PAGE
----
This Assignment Is So Gay: LGBTIQ Poets on the Art of Teaching. Ed. by Megan Volpert. Sibling Rivalry Press, 2013. PB. 223p. $24.95. 978-1-937420-42-0.
In his poem “Secret Admirer: An Essay,” Benjamin S. Grossberg asks, “Why do people often end up contemptuous of the population they serve? Is there a way to avoid that?”
It’s probably this question, more than any other, that This Assignment is So Gay: LGBTIQ Poets on the Art of Teaching seeks to answer. Although not every teacher poet has the same answer, each of these poems struggles with the idea of being LGBTIQ, a teacher, and a person–all at the same time.
This collection contains 75 poets from the entire LGBTIQ spectrum. The reverse alphabetical order or authors gives a spark of the egalitarian nature of education. Each poet has between one and four poems in the collection, and most of the poems are a page or less in length.
As with any anthology, everyone has a different favorites. For me, highlights include Jeff Mann, Terry Martin, Stephen S. Mills, Rebecca Lynne Fullan, and Benjamin S. Grossberg. The points in the collection that work the best are those that deal with teaching in direct, flowing language that speaks in equal measure from the heart and the gut. These teacher poets don’t have time for abstraction: there’s too much to get done in a day.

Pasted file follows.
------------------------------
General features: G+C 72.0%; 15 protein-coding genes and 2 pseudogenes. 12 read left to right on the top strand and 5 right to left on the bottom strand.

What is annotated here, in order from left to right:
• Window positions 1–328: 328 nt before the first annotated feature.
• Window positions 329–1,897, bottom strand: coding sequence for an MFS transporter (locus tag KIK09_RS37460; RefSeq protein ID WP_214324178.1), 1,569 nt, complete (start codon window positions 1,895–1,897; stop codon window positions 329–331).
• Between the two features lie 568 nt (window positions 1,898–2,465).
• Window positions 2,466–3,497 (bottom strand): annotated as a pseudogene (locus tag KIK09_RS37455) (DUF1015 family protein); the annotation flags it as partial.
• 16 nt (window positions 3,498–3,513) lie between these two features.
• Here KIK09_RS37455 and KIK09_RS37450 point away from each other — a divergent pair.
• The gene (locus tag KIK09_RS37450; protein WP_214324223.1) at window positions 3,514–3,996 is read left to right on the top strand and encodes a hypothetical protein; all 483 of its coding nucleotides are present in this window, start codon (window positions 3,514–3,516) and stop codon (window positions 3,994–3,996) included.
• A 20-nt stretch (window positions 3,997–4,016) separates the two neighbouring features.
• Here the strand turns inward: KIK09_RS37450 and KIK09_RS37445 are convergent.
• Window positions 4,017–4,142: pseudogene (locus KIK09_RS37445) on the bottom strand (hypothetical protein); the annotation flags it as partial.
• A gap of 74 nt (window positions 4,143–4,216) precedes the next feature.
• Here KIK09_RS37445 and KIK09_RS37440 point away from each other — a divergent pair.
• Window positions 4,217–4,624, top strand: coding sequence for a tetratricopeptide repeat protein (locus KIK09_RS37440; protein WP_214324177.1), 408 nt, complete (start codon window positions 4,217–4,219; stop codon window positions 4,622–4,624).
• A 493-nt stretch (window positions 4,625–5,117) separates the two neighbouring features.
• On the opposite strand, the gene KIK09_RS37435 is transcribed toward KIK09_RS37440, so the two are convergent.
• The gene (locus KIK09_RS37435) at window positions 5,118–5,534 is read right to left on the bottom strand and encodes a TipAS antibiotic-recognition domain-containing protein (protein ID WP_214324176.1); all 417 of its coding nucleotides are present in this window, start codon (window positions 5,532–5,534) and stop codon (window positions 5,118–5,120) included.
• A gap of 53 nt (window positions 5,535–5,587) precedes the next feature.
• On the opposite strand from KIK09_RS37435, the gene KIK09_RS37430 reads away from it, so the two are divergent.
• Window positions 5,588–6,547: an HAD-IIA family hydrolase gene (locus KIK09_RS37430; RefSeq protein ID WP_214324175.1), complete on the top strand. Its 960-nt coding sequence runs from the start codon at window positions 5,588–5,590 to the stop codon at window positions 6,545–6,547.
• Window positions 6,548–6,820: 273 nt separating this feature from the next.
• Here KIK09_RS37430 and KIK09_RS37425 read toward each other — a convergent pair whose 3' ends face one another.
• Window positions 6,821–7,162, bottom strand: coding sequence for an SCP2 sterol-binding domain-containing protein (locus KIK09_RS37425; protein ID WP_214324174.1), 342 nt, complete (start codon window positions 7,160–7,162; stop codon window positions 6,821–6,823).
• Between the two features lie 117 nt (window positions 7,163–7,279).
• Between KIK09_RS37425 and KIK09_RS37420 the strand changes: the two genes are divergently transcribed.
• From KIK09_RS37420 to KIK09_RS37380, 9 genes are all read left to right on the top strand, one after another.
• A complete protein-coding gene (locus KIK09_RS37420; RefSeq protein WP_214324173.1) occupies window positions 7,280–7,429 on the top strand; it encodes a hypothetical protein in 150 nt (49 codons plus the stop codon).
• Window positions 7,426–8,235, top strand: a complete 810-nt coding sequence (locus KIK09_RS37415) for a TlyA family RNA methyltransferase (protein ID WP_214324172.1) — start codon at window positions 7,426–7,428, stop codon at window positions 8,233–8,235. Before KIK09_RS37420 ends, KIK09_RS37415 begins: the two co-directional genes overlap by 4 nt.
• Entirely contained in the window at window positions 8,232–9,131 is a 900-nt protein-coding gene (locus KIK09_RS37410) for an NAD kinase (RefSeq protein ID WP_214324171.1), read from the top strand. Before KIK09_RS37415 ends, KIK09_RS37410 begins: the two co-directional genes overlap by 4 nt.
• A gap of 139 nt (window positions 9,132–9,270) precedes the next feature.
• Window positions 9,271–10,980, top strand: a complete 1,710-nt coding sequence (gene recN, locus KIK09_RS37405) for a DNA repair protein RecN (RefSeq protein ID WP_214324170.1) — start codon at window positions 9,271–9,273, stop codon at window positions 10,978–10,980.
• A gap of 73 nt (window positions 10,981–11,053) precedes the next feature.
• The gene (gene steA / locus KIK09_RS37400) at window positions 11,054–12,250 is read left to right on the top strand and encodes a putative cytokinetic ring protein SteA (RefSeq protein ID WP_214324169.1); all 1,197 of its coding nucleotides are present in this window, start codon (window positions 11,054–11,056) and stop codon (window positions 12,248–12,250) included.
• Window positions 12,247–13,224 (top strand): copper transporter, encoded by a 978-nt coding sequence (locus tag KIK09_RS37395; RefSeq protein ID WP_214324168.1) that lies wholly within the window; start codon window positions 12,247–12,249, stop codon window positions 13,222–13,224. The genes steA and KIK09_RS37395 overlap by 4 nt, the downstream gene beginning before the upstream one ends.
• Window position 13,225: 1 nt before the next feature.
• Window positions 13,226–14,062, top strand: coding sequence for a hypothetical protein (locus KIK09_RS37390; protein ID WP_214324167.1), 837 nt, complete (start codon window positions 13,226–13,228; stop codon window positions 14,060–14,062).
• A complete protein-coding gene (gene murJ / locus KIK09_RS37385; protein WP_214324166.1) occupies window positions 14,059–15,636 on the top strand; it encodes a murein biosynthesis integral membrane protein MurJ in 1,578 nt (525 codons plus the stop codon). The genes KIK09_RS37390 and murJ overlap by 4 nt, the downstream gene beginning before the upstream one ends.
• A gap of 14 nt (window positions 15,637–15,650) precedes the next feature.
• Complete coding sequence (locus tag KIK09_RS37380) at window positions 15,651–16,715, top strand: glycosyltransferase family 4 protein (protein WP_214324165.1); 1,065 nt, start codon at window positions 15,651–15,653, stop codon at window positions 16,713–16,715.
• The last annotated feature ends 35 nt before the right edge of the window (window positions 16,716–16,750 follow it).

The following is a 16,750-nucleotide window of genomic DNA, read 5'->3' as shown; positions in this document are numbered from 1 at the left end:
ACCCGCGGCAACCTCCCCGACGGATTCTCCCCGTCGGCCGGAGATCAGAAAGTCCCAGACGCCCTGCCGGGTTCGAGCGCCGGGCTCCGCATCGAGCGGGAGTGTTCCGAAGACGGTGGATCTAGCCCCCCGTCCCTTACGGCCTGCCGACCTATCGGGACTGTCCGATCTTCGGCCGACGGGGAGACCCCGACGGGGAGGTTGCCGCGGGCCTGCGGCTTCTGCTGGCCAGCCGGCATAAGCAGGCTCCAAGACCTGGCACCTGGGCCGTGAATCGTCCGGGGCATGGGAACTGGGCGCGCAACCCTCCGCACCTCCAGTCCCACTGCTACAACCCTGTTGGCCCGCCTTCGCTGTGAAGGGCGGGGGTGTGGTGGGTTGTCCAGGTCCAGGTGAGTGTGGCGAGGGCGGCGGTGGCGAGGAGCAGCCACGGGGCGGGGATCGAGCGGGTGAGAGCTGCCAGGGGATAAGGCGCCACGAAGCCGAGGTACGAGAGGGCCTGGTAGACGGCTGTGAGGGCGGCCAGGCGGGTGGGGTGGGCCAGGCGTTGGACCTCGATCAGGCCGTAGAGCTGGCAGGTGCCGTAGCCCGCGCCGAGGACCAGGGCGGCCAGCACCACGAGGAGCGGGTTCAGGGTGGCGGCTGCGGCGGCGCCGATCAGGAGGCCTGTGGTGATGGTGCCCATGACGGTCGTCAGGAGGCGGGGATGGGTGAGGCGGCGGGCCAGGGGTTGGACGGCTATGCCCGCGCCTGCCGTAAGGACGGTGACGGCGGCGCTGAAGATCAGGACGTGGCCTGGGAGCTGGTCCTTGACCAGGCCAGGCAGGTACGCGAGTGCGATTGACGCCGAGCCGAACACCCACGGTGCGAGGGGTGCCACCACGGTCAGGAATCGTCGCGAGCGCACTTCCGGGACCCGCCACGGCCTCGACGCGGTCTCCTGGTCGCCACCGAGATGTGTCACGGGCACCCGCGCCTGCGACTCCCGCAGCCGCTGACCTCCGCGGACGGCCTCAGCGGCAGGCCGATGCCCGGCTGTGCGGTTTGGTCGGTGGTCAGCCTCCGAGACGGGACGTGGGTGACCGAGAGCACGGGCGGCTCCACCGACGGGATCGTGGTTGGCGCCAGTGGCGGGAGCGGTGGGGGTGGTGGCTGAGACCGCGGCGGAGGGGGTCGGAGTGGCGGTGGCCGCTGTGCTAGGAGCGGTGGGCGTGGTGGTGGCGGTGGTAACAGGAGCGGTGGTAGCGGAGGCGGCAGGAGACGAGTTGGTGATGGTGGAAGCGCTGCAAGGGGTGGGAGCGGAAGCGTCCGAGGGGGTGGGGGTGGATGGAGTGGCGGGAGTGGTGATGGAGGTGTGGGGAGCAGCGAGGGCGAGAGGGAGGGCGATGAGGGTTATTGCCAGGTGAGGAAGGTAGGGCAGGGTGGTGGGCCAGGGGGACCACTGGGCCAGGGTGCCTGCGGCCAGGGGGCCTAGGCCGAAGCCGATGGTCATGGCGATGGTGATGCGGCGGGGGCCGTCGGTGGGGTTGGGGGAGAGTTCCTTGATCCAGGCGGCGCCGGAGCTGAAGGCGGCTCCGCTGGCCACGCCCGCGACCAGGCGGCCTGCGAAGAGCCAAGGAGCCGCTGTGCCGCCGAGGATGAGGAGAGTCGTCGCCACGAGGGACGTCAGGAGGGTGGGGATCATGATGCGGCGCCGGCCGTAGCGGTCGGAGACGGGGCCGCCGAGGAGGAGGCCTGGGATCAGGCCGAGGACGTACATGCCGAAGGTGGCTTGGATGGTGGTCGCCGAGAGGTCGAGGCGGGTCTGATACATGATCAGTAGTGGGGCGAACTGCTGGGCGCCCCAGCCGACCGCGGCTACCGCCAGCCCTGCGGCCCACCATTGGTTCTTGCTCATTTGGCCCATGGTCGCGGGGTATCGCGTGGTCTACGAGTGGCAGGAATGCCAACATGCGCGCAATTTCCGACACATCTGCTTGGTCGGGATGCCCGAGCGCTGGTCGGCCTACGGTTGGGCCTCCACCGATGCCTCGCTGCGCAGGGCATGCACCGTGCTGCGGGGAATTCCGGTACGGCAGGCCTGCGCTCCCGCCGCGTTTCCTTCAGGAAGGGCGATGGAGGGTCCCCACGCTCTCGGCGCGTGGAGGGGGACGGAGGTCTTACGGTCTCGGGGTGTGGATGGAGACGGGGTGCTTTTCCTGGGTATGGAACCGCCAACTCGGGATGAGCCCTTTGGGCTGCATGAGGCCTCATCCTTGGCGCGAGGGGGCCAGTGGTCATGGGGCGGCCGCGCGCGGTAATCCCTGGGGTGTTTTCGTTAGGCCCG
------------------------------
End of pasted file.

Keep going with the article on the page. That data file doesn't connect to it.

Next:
The repeated recurrence of the theme of fear is unfortunate, although hardly unexpected. Some poets express fear for their students, but many others express fear that their schools, coworkers, administrators, and/or students will discover that they are queer. While some poet teachers rise to the challenge, many turn and hide. This anthology provides a sobering cross-section of how far there is to go between the Briggs Initiative of the past to true at-homeness in the modern school workforce for LGBTIQ employees.
From humor to horror, from sadness to solace, this collection embodies the true breadth and depth of a teacher’s life. It isn’t easy, these poets seem to agree, but it wouldn’t be the same if it were. This collection is recommended for any library that collects poetry.
Reviewer: John Mack Freeman